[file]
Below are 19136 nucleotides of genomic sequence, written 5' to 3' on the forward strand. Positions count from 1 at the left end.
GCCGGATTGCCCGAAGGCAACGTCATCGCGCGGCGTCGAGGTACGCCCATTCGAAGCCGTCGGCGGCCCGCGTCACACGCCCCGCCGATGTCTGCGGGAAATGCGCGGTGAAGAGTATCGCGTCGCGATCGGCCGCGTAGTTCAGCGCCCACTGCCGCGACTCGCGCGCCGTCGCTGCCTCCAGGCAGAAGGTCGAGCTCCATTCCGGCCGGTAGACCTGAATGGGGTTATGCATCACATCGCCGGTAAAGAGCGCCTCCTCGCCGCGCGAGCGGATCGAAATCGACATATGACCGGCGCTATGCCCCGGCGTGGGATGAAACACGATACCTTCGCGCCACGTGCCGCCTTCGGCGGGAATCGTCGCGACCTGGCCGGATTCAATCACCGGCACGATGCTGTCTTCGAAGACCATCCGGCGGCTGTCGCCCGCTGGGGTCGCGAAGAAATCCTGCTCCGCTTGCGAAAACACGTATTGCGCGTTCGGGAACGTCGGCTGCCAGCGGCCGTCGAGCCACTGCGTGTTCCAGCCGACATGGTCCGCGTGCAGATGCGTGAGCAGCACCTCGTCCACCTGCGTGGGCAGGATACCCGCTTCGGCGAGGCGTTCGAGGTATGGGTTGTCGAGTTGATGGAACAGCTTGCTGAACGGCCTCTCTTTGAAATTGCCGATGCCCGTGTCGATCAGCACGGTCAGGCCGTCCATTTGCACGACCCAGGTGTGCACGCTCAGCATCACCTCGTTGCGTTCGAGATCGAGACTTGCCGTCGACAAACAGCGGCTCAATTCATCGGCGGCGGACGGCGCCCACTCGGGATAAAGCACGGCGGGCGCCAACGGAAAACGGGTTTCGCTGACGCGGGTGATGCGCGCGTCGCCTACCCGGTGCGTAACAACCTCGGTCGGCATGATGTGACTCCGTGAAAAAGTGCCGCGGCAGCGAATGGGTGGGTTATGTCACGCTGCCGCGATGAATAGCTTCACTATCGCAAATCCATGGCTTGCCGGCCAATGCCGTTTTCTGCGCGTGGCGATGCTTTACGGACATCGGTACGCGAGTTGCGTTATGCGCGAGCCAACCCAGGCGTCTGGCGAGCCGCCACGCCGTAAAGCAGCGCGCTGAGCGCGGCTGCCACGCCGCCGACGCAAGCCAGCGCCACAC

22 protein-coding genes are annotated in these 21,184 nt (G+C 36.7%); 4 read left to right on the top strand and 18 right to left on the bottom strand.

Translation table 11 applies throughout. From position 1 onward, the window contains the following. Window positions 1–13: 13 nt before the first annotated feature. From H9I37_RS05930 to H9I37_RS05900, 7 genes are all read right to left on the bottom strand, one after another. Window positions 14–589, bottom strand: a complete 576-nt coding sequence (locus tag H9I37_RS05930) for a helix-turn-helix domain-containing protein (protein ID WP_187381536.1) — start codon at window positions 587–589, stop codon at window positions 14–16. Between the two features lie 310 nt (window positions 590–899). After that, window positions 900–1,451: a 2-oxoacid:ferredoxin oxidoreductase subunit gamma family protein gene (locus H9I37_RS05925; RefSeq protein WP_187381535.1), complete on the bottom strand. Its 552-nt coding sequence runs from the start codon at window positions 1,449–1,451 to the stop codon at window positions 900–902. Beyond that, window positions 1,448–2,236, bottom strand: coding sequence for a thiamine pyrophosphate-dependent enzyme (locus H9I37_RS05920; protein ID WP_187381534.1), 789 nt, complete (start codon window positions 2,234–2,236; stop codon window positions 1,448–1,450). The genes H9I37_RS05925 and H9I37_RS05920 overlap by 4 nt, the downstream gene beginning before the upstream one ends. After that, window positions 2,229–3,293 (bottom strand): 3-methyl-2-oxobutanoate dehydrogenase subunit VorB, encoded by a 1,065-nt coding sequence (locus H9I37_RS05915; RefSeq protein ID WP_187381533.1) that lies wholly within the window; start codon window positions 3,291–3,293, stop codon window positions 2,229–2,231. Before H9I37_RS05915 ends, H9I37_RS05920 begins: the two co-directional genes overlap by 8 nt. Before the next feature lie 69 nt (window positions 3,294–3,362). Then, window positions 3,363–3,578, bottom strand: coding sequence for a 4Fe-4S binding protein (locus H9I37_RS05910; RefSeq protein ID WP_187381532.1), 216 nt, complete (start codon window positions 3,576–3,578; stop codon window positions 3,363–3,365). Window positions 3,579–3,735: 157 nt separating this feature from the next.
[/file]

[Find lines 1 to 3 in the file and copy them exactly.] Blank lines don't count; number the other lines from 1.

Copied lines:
Below are 19136 nucleotides of genomic sequence, written 5' to 3' on the forward strand. Positions count from 1 at the left end.
GCCGGATTGCCCGAAGGCAACGTCATCGCGCGGCGTCGAGGTACGCCCATTCGAAGCCGTCGGCGGCCCGCGTCACACGCCCCGCCGATGTCTGCGGGAAATGCGCGGTGAAGAGTATCGCGTCGCGATCGGCCGCGTAGTTCAGCGCCCACTGCCGCGACTCGCGCGCCGTCGCTGCCTCCAGGCAGAAGGTCGAGCTCCATTCCGGCCGGTAGACCTGAATGGGGTTATGCATCACATCGCCGGTAAAGAGCGCCTCCTCGCCGCGCGAGCGGATCGAAATCGACATATGACCGGCGCTATGCCCCGGCGTGGGATGAAACACGATACCTTCGCGCCACGTGCCGCCTTCGGCGGGAATCGTCGCGACCTGGCCGGATTCAATCACCGGCACGATGCTGTCTTCGAAGACCATCCGGCGGCTGTCGCCCGCTGGGGTCGCGAAGAAATCCTGCTCCGCTTGCGAAAACACGTATTGCGCGTTCGGGAACGTCGGCTGCCAGCGGCCGTCGAGCCACTGCGTGTTCCAGCCGACATGGTCCGCGTGCAGATGCGTGAGCAGCACCTCGTCCACCTGCGTGGGCAGGATACCCGCTTCGGCGAGGCGTTCGAGGTATGGGTTGTCGAGTTGATGGAACAGCTTGCTGAACGGCCTCTCTTTGAAATTGCCGATGCCCGTGTCGATCAGCACGGTCAGGCCGTCCATTTGCACGACCCAGGTGTGCACGCTCAGCATCACCTCGTTGCGTTCGAGATCGAGACTTGCCGTCGACAAACAGCGGCTCAATTCATCGGCGGCGGACGGCGCCCACTCGGGATAAAGCACGGCGGGCGCCAACGGAAAACGGGTTTCGCTGACGCGGGTGATGCGCGCGTCGCCTACCCGGTGCGTAACAACCTCGGTCGGCATGATGTGACTCCGTGAAAAAGTGCCGCGGCAGCGAATGGGTGGGTTATGTCACGCTGCCGCGATGAATAGCTTCACTATCGCAAATCCATGGCTTGCCGGCCAATGCCGTTTTCTGCGCGTGGCGATGCTTTACGGACATCGGTACGCGAGTTGCGTTATGCGCGAGCCAACCCAGGCGTCTGGCGAGCCGCCACGCCGTAAAGCAGCGCGCTGAGCGCGGCTGCCACGCCGCCGACGCAAGCCAGCGCCACAC

22 protein-coding genes are annotated in these 21,184 nt (G+C 36.7%); 4 read left to right on the top strand and 18 right to left on the bottom strand.